In the late 1980s, Lisa Robbins, a USGS postdoctoral researcher who would later become Center Chief of what is now the USGS Florida Integrated Science Center in St. Petersburg, demonstrated with amino-acid analysis that the aragonite in whitings is not the same as that made by algae. She also found spherical cyanobacteria associated with whiting formation. In the meantime, the USGS Fisher Island scientists published their first paper on whitings in the Journal of Sedimentary Petrology (Shinn, E.A., Steinen, R.P., Lidz, B.H., and Swart, P.K., 1988, Whitings, a sedimentological dilemma: v. 59, no. 1, p. 147-161). The data showed that fish were not the cause of the Bahamian whitings. The Electric Power Research Institute (EPRI) became interested. If whitings were precipitates, then they might scrub CO2 from the atmosphere, which had been the thought of Eric Sundquist when he helped fund whitings research in 1982.
The USGS could not accept research funds from EPRI, but Robbins, who had taken a job as an Associate Professor at the University of South Florida (USF) in Tampa, could. Over the next several years, she obtained about $1 million in funding from EPRI. In a 1992 paper published in Geology (Biochemical and ultra-structural evidence for the origin of whitings: A biologically induced calcium carbonate precipitation mechanism: v. 20, no. 5, p. 464-468), Robbins and Patricia Blackwelder (Rosenstiel School of Marine and Atmospheric Science of the University of Miami) became the first researchers to document the association between organic matter and calcium carbonate in Bahamian whitings; the paper included scanning and transmission electron micrographs of aragonite crystals attached to the cell walls of cyanobacteria. In her dissertation, Kim Yates, Robbins' first graduate student, reported on her studies of whitings and the organic chemistry associated with their formation. That research showed that the metabolism of cyanobacteria creates local conditions that cause calcium carbonate to precipitate on the cell walls.
From the late 1990s through mid-2000 during vacations in the Bahamas, Shinn lived aboard a boat and spent time chasing and studying whitings when he wasn't fishing. About that time, Chuck Holmes, then a USGS geochemist (now retired), suggested using short-lived isotopes that occur in water to shed light on the origin of whitings. Beryllium-7, which is produced in the atmosphere and is present in water, has a half-life of only 53 days. Holmes reasoned that if fish, or anything else, stirred up bottom mud, the mud would likely be more than 53 days old and would therefore produce very little gamma radiation. On the other hand, if whitings were precipitating from seawater, and if the samples were run within a few days of collection, the water samples should be "hot." They were. Although some geochemists remain skeptical, Shinn, once a proponent of the fish-mud theory, now embraced the theory that aragonite in Bahamian whitings precipitates from seawater. In a 1996 paper in the Bahamas Journal of Science (Whitings on the Great Bahama Bank: A microscopic solution to a macroscopic mystery: v. 4, no.1, p. 2-6), Robbins, Yates, Shinn, and Blackwelder proposed that blooms of cyanobacteria initiate aragonite precipitation to create whitings.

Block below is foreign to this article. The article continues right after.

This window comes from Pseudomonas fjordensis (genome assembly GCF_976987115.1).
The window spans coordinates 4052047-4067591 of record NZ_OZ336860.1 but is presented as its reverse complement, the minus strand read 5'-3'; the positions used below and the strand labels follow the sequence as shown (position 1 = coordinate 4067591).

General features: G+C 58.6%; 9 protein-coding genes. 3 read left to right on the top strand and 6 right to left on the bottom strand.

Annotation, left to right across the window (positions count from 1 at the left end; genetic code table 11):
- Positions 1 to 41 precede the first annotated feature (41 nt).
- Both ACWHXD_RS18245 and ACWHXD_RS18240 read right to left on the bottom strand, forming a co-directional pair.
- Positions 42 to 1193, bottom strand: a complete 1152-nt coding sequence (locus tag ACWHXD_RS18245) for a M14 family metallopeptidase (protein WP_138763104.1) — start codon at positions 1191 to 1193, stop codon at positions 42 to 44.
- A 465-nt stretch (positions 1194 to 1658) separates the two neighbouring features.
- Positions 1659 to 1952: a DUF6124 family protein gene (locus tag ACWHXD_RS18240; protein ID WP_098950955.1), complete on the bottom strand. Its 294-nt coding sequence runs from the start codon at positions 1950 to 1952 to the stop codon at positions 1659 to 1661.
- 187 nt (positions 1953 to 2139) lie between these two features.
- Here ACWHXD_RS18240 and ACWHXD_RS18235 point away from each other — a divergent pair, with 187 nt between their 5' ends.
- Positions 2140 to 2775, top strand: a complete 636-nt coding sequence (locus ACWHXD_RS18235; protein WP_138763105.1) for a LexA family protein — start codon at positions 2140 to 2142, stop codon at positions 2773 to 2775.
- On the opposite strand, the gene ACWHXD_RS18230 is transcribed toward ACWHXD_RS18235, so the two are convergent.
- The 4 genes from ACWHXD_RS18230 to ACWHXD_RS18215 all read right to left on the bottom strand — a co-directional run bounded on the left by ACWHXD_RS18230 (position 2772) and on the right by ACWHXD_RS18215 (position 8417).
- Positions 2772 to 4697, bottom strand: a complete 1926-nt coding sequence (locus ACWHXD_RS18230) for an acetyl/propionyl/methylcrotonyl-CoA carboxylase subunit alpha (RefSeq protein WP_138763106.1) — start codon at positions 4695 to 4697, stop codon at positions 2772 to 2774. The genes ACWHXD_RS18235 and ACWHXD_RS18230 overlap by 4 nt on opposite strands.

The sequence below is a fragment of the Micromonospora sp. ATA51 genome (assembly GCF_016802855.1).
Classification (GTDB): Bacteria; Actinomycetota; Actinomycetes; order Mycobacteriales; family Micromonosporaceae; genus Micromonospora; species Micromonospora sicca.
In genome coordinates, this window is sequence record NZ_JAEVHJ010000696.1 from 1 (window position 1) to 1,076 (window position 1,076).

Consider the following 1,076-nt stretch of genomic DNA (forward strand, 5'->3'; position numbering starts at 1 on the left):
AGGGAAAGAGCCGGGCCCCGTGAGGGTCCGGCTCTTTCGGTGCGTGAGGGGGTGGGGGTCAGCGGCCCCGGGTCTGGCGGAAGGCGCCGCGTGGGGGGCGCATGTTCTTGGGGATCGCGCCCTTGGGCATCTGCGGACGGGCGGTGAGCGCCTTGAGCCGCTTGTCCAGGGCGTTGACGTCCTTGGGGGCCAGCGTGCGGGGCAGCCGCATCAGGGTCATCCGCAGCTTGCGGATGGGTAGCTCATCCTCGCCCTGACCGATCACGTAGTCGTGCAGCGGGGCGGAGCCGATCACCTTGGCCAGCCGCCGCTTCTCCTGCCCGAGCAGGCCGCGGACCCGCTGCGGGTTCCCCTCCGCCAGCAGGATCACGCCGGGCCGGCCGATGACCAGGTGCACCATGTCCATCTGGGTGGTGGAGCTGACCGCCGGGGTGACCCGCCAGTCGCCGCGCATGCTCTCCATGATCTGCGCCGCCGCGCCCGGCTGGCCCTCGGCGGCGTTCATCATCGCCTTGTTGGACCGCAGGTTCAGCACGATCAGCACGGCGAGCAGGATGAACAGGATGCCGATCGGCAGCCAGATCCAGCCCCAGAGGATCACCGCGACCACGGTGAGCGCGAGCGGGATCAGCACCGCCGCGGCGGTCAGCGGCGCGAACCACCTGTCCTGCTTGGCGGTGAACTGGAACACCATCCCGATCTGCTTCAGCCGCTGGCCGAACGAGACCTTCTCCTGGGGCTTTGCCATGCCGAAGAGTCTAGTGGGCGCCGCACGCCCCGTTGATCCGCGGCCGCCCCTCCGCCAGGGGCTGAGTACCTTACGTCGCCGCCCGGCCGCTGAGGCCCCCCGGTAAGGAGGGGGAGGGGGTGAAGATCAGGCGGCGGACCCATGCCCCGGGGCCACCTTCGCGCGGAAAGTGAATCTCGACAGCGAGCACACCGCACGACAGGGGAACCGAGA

Cyanobacteria are also a topic of interest to Kendall. While investigating the geochemistry of oil during a sabbatical in 2007 at the Jackson School of Geosciences (University of Texas, Austin), Kendall became convinced that the un-oxidized stable remains of cyanobacteria, matching those generated within algal mats and whitings in shallow-marine settings, might be converted to oil more effectively than other potential sources of petroleum that include marine algae and zooplankton. Putting together the oil-producing potential of cyanobacteria and the close association between cyanobacteria and whitings led to the award-winning poster, which consisted of three parts: Bahama whitings (Shinn), Persian Gulf whitings (Janson), and tidal-flat algal mats and the subsurface geology of the Persian Gulf region (Kendall). This winding road of research that investigated how whitings form now shed startling new light on the potential source of the immense oil deposits of the Middle East. The poster hypothesized that the dispersed un-oxidized biological membranes of cyanobacteria associated with Permian and Mesozoic algal mats and whitings likely collected in the arid rain shadow of Gondwanaland on the southern margin of the Tethys as they do today in the shadow of Arabia and Africa. Though low in total organic carbon, this material was preserved in sufficient quantities to ensure that the large volumes of oil we find today could be generated over a short time. It's a wonderful story on how curiosity-driven science can have large applications.
To read the poster abstract, visit URL http://aapg.confex.com/aapg/2007am/preliminaryprogram/abstract_110223.htm.